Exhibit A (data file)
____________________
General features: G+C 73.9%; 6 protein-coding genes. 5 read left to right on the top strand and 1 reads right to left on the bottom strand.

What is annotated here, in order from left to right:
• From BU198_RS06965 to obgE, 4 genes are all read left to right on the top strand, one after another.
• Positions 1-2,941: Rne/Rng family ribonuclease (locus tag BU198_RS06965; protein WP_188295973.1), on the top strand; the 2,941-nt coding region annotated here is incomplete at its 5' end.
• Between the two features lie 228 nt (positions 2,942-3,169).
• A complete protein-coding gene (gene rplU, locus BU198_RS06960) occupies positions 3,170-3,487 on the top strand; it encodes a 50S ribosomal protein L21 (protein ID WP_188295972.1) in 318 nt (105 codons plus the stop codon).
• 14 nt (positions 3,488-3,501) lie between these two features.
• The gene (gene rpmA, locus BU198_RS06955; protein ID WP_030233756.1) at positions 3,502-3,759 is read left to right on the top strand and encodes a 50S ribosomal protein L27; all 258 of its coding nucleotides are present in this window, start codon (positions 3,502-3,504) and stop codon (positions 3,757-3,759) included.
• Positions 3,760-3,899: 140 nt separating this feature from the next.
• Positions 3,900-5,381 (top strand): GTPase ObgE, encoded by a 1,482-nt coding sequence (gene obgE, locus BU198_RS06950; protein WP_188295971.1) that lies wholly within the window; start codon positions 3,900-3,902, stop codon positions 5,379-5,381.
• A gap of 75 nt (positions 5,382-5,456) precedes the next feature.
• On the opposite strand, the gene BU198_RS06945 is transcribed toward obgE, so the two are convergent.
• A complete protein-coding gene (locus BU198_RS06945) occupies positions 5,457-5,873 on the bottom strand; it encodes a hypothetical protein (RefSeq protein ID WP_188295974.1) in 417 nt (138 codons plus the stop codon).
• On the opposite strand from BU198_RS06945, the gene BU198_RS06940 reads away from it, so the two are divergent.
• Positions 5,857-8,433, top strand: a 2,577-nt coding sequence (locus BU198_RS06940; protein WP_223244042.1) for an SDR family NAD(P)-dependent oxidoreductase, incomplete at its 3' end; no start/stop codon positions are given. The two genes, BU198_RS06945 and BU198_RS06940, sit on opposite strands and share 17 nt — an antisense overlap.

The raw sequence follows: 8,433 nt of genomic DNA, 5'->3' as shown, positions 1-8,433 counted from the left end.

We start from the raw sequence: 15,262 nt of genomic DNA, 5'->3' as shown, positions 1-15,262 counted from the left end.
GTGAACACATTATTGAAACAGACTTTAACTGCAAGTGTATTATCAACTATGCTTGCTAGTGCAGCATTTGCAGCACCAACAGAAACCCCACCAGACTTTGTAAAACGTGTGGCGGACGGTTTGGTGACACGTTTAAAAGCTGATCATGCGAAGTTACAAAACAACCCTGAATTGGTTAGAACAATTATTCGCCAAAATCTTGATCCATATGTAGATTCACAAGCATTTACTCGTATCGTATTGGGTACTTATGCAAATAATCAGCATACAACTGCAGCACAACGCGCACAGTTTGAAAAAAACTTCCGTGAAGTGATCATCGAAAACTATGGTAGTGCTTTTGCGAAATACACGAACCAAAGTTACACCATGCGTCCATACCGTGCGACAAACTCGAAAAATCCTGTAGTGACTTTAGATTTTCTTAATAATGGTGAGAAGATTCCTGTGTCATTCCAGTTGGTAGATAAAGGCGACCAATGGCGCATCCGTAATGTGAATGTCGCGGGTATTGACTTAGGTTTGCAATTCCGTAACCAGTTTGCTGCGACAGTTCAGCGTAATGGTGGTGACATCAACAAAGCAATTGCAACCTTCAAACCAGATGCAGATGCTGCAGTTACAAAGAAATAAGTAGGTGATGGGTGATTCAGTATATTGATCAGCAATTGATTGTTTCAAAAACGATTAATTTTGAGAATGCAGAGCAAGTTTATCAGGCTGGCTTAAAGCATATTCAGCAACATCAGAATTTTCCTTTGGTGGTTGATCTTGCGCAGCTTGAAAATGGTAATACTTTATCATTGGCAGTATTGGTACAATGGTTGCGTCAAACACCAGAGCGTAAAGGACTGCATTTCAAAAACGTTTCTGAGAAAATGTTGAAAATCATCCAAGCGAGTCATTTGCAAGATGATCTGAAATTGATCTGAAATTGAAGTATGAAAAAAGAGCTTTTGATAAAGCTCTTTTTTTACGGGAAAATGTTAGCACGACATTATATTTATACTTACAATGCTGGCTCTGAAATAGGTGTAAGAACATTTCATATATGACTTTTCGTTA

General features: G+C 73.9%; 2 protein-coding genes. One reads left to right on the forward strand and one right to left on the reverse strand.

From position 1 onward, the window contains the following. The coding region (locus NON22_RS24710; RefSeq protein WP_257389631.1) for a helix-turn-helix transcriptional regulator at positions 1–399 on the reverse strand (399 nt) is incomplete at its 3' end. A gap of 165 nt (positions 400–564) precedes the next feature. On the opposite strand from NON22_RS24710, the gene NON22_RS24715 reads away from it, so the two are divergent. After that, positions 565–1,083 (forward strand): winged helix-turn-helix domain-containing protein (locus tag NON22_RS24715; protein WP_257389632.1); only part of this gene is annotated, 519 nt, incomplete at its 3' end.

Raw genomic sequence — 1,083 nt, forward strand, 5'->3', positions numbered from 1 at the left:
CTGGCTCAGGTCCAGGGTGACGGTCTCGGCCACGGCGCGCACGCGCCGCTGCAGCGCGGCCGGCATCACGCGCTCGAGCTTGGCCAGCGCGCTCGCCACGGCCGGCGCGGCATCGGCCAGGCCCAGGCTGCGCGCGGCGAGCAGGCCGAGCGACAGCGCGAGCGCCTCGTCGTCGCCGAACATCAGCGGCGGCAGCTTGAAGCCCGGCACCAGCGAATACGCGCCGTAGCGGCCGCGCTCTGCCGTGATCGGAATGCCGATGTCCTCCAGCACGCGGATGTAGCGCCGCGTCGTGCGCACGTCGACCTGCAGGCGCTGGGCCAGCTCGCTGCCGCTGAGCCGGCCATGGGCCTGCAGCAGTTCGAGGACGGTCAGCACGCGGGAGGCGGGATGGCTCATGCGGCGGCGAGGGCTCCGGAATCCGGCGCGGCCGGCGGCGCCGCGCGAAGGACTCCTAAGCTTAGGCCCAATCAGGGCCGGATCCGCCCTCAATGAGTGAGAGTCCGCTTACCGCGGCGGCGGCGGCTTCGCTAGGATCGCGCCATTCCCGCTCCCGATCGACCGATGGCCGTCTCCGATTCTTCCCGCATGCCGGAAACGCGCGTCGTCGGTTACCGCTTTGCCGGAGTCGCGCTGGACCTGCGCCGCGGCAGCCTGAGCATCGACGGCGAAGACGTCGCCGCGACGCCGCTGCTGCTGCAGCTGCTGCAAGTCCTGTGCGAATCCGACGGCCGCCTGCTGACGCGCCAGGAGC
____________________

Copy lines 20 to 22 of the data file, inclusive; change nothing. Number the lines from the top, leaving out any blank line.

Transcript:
From position 1 onward, the window contains the following. The coding region (locus NON22_RS24710; RefSeq protein WP_257389631.1) for a helix-turn-helix transcriptional regulator at positions 1–399 on the reverse strand (399 nt) is incomplete at its 3' end. A gap of 165 nt (positions 400–564) precedes the next feature. On the opposite strand from NON22_RS24710, the gene NON22_RS24715 reads away from it, so the two are divergent. After that, positions 565–1,083 (forward strand): winged helix-turn-helix domain-containing protein (locus tag NON22_RS24715; protein WP_257389632.1); only part of this gene is annotated, 519 nt, incomplete at its 3' end.

Raw genomic sequence — 1,083 nt, forward strand, 5'->3', positions numbered from 1 at the left:
CTGGCTCAGGTCCAGGGTGACGGTCTCGGCCACGGCGCGCACGCGCCGCTGCAGCGCGGCCGGCATCACGCGCTCGAGCTTGGCCAGCGCGCTCGCCACGGCCGGCGCGGCATCGGCCAGGCCCAGGCTGCGCGCGGCGAGCAGGCCGAGCGACAGCGCGAGCGCCTCGTCGTCGCCGAACATCAGCGGCGGCAGCTTGAAGCCCGGCACCAGCGAATACGCGCCGTAGCGGCCGCGCTCTGCCGTGATCGGAATGCCGATGTCCTCCAGCACGCGGATGTAGCGCCGCGTCGTGCGCACGTCGACCTGCAGGCGCTGGGCCAGCTCGCTGCCGCTGAGCCGGCCATGGGCCTGCAGCAGTTCGAGGACGGTCAGCACGCGGGAGGCGGGATGGCTCATGCGGCGGCGAGGGCTCCGGAATCCGGCGCGGCCGGCGGCGCCGCGCGAAGGACTCCTAAGCTTAGGCCCAATCAGGGCCGGATCCGCCCTCAATGAGTGAGAGTCCGCTTACCGCGGCGGCGGCGGCTTCGCTAGGATCGCGCCATTCCCGCTCCCGATCGACCGATGGCCGTCTCCGATTCTTCCCGCATGCCGGAAACGCGCGTCGTCGGTTACCGCTTTGCCGGAGTCGCGCTGGACCTGCGCCGCGGCAGCCTGAGCATCGACGGCGAAGACGTCGCCGCGACGCCGCTGCTGCTGCAGCTGCTGCAAGTCCTGTGCGAATCCGACGGCCGCCTGCTGACGCGCCAGGAGC